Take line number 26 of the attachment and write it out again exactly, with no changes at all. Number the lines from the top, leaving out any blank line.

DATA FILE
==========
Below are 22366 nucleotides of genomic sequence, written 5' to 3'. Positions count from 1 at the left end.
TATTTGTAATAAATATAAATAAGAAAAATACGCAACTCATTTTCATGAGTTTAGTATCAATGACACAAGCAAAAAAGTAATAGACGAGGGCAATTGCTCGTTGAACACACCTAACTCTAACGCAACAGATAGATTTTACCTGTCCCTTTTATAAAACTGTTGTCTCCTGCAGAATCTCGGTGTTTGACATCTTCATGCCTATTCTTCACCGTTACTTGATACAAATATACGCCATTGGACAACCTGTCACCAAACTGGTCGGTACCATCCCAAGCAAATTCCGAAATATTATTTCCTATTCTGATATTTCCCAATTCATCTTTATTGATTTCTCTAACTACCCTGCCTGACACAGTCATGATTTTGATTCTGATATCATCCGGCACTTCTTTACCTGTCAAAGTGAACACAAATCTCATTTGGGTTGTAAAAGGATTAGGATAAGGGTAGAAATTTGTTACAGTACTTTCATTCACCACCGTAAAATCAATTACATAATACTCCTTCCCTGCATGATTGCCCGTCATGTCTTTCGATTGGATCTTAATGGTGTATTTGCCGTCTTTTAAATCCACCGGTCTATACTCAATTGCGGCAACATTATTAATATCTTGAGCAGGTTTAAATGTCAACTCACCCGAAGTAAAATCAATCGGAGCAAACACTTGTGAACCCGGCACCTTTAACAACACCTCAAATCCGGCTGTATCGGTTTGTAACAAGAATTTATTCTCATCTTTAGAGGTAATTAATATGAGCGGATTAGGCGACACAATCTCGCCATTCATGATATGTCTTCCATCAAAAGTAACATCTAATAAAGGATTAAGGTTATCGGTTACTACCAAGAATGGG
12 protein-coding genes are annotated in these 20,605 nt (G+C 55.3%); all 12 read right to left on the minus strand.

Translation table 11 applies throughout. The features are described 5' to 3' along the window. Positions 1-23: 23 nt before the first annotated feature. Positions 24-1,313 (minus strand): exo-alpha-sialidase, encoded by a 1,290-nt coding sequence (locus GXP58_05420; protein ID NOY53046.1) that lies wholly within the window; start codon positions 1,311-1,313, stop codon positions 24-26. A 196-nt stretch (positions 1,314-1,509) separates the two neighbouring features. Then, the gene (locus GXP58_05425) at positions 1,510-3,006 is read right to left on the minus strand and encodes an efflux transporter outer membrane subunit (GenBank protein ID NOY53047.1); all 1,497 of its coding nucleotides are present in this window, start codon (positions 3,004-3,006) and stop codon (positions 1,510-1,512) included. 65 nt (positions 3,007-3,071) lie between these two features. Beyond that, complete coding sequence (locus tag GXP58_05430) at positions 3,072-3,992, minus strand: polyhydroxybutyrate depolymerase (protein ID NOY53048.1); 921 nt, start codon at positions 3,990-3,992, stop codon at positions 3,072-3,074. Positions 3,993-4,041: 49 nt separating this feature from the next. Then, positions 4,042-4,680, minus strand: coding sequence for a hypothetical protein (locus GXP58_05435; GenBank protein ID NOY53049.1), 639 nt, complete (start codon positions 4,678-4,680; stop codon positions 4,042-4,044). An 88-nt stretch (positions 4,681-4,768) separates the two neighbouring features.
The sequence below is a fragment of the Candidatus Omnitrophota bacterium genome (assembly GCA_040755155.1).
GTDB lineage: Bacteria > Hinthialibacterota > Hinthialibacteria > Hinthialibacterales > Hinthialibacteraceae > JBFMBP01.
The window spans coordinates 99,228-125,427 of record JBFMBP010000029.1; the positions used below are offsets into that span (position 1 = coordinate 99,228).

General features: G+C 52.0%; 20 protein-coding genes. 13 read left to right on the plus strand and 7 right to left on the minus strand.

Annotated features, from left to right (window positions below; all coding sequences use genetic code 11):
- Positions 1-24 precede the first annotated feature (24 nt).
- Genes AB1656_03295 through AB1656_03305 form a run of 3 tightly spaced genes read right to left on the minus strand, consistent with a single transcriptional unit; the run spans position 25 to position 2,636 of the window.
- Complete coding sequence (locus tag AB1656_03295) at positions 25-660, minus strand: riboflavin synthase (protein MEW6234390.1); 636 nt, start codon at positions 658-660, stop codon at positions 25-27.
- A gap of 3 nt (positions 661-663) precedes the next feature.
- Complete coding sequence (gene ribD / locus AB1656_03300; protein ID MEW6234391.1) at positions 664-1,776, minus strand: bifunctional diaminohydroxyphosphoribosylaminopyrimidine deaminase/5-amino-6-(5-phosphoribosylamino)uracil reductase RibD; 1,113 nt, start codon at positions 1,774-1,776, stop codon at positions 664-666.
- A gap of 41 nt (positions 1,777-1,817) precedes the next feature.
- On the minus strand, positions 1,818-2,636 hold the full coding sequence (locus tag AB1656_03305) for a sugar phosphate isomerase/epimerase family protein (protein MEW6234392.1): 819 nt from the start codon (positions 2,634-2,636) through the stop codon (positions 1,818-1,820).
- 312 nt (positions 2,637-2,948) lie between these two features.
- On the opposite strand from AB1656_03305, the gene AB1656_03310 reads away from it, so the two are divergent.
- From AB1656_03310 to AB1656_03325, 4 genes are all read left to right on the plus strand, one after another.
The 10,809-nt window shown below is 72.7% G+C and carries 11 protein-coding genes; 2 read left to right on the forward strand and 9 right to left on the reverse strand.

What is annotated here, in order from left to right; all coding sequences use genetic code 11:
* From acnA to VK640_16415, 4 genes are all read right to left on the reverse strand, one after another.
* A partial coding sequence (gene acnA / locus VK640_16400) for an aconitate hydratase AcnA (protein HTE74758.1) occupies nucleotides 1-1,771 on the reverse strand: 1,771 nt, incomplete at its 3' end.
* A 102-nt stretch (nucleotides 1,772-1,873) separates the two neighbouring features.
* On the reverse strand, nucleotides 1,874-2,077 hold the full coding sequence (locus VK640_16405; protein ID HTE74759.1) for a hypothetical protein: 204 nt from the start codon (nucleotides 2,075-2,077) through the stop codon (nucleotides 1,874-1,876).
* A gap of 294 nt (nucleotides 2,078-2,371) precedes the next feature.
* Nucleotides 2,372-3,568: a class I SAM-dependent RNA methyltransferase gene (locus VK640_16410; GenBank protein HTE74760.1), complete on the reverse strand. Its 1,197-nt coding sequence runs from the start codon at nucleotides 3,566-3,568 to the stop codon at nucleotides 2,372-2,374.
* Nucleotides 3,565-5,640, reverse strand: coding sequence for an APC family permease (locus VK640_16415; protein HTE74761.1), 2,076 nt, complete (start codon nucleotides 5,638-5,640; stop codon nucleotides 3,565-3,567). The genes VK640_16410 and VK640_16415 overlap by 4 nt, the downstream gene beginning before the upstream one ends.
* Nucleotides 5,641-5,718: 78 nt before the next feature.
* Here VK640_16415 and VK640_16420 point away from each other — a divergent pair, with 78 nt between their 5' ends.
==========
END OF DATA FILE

* A gap of 294 nt (nucleotides 2,078-2,371) precedes the next feature.